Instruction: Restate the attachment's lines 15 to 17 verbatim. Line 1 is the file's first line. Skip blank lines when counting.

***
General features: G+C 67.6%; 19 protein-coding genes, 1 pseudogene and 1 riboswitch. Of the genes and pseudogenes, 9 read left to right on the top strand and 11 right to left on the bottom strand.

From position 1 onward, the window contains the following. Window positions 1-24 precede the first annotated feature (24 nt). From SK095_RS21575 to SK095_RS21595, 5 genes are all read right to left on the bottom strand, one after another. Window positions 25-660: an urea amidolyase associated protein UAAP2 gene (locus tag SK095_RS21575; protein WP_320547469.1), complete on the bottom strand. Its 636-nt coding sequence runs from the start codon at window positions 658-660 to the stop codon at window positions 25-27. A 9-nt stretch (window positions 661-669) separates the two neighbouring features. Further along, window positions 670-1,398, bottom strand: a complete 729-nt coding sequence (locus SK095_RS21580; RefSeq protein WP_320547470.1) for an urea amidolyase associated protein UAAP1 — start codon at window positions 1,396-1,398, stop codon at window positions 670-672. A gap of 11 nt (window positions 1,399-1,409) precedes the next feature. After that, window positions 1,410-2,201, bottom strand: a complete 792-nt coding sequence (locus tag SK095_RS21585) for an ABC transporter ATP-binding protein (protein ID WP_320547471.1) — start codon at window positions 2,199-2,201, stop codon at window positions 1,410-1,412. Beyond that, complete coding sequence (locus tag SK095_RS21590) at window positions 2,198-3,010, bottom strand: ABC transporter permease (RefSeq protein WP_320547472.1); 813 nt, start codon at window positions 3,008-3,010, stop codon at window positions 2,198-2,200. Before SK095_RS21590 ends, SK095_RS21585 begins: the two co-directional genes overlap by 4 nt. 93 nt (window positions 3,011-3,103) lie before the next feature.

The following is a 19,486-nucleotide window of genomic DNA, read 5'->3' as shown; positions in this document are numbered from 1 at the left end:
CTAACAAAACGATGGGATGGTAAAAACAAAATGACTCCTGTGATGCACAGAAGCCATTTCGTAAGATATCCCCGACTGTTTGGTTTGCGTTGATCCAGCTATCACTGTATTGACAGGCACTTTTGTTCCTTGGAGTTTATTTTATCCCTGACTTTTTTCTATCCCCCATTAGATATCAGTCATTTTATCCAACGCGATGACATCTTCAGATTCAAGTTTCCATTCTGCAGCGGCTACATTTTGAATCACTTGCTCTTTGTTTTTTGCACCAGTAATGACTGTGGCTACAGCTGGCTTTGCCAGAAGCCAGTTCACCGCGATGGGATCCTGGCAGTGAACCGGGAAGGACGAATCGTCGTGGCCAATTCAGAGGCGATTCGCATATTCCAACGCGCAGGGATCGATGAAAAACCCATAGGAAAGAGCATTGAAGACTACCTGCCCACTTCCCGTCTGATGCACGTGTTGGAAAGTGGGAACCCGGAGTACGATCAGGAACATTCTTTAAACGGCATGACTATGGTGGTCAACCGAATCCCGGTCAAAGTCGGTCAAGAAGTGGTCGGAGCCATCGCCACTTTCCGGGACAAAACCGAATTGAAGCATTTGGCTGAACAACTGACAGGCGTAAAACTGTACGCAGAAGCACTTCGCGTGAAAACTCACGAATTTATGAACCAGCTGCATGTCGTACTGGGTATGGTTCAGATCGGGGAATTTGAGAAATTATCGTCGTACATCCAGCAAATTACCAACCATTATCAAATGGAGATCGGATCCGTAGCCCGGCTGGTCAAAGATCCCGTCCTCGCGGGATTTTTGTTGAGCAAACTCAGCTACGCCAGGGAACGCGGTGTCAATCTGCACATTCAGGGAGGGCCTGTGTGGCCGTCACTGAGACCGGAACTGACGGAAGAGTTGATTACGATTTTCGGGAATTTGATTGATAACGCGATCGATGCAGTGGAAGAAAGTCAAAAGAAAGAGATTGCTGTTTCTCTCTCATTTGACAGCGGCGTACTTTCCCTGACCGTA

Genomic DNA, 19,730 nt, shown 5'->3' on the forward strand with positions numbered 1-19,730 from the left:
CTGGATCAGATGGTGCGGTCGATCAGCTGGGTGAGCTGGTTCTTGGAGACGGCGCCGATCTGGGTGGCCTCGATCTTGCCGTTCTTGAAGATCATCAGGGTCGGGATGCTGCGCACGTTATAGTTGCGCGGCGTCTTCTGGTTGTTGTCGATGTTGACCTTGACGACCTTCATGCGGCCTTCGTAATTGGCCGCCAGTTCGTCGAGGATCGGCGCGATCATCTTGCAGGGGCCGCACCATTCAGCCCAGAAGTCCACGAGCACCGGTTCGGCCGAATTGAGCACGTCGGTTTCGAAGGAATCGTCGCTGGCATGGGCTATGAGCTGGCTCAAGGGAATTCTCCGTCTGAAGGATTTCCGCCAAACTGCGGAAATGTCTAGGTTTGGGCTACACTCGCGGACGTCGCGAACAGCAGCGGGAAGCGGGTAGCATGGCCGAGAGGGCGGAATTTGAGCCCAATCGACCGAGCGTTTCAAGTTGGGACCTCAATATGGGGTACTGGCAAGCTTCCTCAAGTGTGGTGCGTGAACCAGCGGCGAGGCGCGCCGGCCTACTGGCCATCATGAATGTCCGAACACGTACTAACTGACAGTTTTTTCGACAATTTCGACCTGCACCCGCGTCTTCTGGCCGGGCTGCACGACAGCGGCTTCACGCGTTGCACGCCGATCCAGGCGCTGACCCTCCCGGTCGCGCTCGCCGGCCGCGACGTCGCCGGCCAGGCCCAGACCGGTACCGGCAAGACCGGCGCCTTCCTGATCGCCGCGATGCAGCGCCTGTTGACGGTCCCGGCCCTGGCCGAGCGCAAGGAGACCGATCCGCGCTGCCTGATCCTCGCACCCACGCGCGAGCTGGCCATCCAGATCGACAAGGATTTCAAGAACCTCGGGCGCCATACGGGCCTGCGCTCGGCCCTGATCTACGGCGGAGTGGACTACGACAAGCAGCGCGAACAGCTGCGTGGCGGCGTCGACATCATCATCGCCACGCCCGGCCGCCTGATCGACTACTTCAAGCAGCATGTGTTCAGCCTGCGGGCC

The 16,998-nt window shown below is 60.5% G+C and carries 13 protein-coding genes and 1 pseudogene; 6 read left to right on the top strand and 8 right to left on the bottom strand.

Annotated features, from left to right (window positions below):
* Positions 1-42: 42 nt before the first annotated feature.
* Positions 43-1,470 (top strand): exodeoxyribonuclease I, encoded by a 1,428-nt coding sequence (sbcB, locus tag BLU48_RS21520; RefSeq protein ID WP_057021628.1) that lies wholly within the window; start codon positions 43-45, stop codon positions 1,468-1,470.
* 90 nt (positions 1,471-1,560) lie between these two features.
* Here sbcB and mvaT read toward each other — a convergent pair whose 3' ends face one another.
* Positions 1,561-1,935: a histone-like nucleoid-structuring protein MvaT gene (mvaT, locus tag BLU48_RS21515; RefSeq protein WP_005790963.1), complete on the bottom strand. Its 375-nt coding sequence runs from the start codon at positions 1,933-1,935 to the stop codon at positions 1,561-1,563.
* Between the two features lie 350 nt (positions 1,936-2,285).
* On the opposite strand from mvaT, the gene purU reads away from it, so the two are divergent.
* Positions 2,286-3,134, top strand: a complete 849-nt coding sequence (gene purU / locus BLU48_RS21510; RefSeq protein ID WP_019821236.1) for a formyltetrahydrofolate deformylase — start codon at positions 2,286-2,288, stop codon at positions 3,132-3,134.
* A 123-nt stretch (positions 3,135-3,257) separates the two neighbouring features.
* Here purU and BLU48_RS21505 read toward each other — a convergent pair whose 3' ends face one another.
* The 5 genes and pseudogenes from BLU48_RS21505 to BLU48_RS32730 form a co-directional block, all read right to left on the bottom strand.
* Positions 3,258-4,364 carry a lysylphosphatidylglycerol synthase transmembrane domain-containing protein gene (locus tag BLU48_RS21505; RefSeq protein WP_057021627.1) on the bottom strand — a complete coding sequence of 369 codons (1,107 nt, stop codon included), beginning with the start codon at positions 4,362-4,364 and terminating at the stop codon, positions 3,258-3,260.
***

* On the opposite strand from mvaT, the gene purU reads away from it, so the two are divergent.
* Positions 2,286-3,134, top strand: a complete 849-nt coding sequence (gene purU / locus BLU48_RS21510; RefSeq protein ID WP_019821236.1) for a formyltetrahydrofolate deformylase — start codon at positions 2,286-2,288, stop codon at positions 3,132-3,134.
* A 123-nt stretch (positions 3,135-3,257) separates the two neighbouring features.